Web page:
Prolong the Life of Water Trucks and Fire Tenders

Setbacks from equipment failure are unfortunate, but often avoidable.

Prolong the Life of Water Trucks and Fire Tenders

  The team at DB Water Trucks puts a lot of time into each truck build, and knows that proper maintenance is needed to keep them from coming back for repairs.

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Anyone who works in construction or fire protection knows the importance of water trucks and fire tenders.

These vehicles are essential in bringing water to fire-stricken areas. However, if they are to provide optimal output, they must be properly maintained. Unfortunately, that’s often ignored due to procrastination or simply because the owners have never worked with these types of vehicles before and may not know what they need to do.

Whether you’re unfamiliar or just putting it off for another day, proper maintenance is essential for equipment to work efficiently and when needed, so don’t skip out on the steps outlined below.

Check for leaks

The obvious distinction from normal equipment is a water truck and a fire tender have a large tank to store and transport water. Containers crack and those cracks lead to leaks. A leak in your water truck could be a disaster if by the time a fire occurs most of the water you stored has leaked out.

This means a team should be checking for leaks on a routine basis. If you are a firefighter, you should be checking for leaks every day while a construction team with a water truck should probably check for leaks every few days. Fill the tank with water and watch to see if any areas are leaking. This goes beyond tanks too. Check hoses as well to ensure they are leak free. If you find a crack, then fill the crack right away or send it to a mechanic who can. 

Most leaks are caused by riding the truck on rough terrain. A water truck driving through the bumpy terrain of a construction site or a fire tender driving through the woods to stop a forest fire, the vehicle is constantly vibrating and bouncing so cracks happen. Inspect vehicles more often if they have had an especially bumpy ride. Lastly, have a professional reseal the water tank once per year. Doing this will help the tank last 15 to 20 years. Most users never reseal the inside of their tanks, and this preventative measure can go a long way. 

Clean the tank

Cleaning the inside of your water truck or fire tender water tank is very important, but it is a routine maintenance step that seems to be routinely ignored.

Debris from dirty water in a hydrant, dirty water from a pond in a construction site, leaves, dirt and sometimes even an animal will frequently gather in tanks. Most trucks have a screen to keep debris out, but a screen is never 100% effective. Buildup of debris will clog your pipes and could potentially cause them to burst. To clean, remove the water from the tank and utilize a flashlight to locate and remove any debris. This process will take 10 minutes and possibly prevent a $10,000 repair bill. It is important to take out the pump and spray head and clean those as well. Clear the system and clean the tank at least once per month.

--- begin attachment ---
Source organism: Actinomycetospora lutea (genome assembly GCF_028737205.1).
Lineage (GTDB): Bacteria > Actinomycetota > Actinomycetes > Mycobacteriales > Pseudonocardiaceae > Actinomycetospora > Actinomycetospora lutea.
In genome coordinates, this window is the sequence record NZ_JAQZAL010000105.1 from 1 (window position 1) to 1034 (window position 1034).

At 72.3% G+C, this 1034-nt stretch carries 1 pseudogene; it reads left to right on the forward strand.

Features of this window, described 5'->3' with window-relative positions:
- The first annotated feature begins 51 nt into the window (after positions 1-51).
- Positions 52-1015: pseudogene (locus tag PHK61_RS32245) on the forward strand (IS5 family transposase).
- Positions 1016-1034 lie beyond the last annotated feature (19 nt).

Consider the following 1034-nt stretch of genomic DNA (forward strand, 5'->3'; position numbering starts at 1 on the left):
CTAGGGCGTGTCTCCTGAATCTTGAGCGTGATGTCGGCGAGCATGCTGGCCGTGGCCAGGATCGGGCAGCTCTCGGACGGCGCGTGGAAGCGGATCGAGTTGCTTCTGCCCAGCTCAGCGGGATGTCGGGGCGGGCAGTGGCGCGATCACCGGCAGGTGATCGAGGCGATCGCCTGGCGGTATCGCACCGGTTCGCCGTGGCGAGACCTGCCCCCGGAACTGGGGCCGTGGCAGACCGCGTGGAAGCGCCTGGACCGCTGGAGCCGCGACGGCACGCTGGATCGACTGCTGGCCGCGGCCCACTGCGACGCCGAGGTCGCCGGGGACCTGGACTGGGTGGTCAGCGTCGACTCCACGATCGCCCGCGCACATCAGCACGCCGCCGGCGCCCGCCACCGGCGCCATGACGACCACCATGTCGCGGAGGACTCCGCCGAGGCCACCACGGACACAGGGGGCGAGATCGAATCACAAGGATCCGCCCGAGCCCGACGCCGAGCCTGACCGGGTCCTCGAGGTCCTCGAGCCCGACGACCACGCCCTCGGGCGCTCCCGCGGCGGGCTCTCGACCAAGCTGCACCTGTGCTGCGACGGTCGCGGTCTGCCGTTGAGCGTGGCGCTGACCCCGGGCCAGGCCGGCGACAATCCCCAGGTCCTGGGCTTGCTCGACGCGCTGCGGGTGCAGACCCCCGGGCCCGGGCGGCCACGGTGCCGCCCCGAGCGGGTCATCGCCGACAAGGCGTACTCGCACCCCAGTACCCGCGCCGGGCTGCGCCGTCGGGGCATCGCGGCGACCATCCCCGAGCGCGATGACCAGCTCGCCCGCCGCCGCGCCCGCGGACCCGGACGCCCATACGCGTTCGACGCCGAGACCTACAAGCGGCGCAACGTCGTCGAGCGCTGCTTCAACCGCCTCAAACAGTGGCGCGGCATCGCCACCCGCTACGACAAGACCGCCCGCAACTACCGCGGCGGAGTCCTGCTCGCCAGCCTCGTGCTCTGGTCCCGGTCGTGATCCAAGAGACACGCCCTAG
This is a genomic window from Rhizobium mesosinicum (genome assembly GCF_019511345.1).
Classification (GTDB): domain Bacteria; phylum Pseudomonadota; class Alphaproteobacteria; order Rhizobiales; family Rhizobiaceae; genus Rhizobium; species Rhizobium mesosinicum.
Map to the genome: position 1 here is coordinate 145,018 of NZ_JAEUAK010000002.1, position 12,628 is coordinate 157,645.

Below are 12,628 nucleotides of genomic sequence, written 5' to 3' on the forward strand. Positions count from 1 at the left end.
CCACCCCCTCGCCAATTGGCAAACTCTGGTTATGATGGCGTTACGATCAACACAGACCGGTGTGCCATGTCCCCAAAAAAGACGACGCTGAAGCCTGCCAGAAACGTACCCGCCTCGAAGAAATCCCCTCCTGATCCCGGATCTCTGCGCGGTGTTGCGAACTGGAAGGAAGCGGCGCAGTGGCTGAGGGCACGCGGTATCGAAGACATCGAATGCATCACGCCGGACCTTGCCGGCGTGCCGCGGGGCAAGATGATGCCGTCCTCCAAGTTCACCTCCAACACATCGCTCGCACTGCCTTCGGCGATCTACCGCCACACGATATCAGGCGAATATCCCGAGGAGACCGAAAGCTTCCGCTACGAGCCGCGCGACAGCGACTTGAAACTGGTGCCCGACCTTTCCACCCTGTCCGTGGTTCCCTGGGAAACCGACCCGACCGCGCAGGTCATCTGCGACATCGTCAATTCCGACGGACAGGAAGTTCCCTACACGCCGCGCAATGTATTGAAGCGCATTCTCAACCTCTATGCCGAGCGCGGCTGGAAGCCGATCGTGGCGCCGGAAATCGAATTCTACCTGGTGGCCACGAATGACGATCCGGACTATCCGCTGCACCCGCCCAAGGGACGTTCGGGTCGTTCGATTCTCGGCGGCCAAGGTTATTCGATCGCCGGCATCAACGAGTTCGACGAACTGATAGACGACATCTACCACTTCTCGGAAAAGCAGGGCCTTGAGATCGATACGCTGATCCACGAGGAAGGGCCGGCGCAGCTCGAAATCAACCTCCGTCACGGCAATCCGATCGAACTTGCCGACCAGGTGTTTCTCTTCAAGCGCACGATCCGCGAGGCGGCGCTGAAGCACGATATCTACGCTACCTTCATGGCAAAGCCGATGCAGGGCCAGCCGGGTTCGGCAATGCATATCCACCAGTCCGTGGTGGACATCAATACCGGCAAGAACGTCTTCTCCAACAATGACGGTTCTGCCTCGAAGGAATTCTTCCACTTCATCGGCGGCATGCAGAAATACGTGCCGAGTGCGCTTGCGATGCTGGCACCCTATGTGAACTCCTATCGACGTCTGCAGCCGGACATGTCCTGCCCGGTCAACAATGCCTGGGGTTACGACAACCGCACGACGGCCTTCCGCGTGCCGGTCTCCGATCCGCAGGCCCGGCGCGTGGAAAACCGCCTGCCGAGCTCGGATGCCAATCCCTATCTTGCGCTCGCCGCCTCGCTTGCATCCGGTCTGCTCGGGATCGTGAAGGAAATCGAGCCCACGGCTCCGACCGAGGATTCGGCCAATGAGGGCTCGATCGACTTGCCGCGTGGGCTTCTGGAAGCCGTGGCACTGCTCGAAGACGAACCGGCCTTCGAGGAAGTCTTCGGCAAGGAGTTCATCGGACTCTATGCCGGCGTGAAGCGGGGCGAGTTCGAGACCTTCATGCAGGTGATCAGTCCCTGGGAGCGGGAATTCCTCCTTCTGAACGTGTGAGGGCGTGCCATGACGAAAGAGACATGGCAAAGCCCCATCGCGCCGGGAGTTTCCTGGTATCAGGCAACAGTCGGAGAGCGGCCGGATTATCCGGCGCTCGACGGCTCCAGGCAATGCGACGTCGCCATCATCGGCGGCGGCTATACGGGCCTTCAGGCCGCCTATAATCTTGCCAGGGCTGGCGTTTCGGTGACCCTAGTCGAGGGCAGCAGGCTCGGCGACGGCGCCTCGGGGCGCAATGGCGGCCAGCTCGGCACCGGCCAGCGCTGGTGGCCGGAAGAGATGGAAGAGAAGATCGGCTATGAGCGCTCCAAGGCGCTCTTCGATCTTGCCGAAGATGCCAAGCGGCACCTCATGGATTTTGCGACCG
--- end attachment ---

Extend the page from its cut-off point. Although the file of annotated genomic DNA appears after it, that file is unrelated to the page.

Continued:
Maintain the battery

Battery maintenance is often overlooked, but essential. Water trucks or fire tenders are heavy vehicles that utilize a lot of energy. Batteries on these vehicles will wear out faster than others because of that, so they require more maintenance. This means not leaving the lights on if you can avoid it, installing a battery shut-off switch, and running the vehicle periodically after long periods of non-use. The last thing you want is your battery to be dead or die out when you need it the most.

Know what you want

Buying the wrong truck is the number one reason for breakdowns. The lesson here is to know exactly what you are going to use your water truck for. There are big differences between a city fire tender and a forest fire tender.

For example, we don’t recommend airbag suspension on the rear of a forest fire tender or a construction site water truck since they are more likely to pop and cause shifting of weight in transport. However, they are very acceptable for a truck used in an urban environment. Both construction site water trucks and fire tenders need rear spring suspension systems that allow the tank to move with the frame. Really analyze your needs and what you hope to achieve with the vehicle before committing to a truck.

Get a DOT inspection

The Department of Transportation will inspect fire tenders and water trucks to see if they are good for the road. Get them inspected once a year. This small extra step can catch issues before they become big issues, and proactive maintenance is always more convenient and usually less costly than reactive maintenance.

Water trucks and fire tenders are essential tools for construction workers and fire safety experts. Do these routine maintenance jobs and your vehicle can last over a decade.   

Sara VanFleet is the owner of DB Trucks in Glendale, Arizona. The company specializes in the construction and repair of custom water trucks and fire tenders.


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